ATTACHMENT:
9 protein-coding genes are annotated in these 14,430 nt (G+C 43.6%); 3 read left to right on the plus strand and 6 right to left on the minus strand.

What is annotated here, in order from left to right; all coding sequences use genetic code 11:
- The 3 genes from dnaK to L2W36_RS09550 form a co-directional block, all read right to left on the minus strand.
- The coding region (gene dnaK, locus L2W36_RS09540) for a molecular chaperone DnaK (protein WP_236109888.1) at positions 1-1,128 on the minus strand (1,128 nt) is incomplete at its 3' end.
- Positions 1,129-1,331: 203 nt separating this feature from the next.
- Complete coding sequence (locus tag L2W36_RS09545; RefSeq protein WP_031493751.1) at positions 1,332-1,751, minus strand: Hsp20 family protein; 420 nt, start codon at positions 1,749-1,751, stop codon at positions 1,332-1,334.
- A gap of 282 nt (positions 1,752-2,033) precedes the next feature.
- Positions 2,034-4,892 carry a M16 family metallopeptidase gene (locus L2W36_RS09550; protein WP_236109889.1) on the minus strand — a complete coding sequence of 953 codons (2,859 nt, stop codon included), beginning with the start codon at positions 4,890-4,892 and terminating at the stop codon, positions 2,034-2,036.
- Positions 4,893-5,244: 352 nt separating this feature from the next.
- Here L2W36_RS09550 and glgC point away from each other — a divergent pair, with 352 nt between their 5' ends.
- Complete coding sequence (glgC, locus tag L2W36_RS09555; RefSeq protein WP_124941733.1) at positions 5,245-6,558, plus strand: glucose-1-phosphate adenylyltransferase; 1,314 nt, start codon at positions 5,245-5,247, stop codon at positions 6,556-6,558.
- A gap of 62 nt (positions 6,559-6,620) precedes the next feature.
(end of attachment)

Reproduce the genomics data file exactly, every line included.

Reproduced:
9 protein-coding genes are annotated in these 14,430 nt (G+C 43.6%); 3 read left to right on the plus strand and 6 right to left on the minus strand.

What is annotated here, in order from left to right; all coding sequences use genetic code 11:
- The 3 genes from dnaK to L2W36_RS09550 form a co-directional block, all read right to left on the minus strand.
- The coding region (gene dnaK, locus L2W36_RS09540) for a molecular chaperone DnaK (protein WP_236109888.1) at positions 1-1,128 on the minus strand (1,128 nt) is incomplete at its 3' end.
- Positions 1,129-1,331: 203 nt separating this feature from the next.
- Complete coding sequence (locus tag L2W36_RS09545; RefSeq protein WP_031493751.1) at positions 1,332-1,751, minus strand: Hsp20 family protein; 420 nt, start codon at positions 1,749-1,751, stop codon at positions 1,332-1,334.
- A gap of 282 nt (positions 1,752-2,033) precedes the next feature.
- Positions 2,034-4,892 carry a M16 family metallopeptidase gene (locus L2W36_RS09550; protein WP_236109889.1) on the minus strand — a complete coding sequence of 953 codons (2,859 nt, stop codon included), beginning with the start codon at positions 4,890-4,892 and terminating at the stop codon, positions 2,034-2,036.
- Positions 4,893-5,244: 352 nt separating this feature from the next.
- Here L2W36_RS09550 and glgC point away from each other — a divergent pair, with 352 nt between their 5' ends.
- Complete coding sequence (glgC, locus tag L2W36_RS09555; RefSeq protein WP_124941733.1) at positions 5,245-6,558, plus strand: glucose-1-phosphate adenylyltransferase; 1,314 nt, start codon at positions 5,245-5,247, stop codon at positions 6,556-6,558.
- A gap of 62 nt (positions 6,559-6,620) precedes the next feature.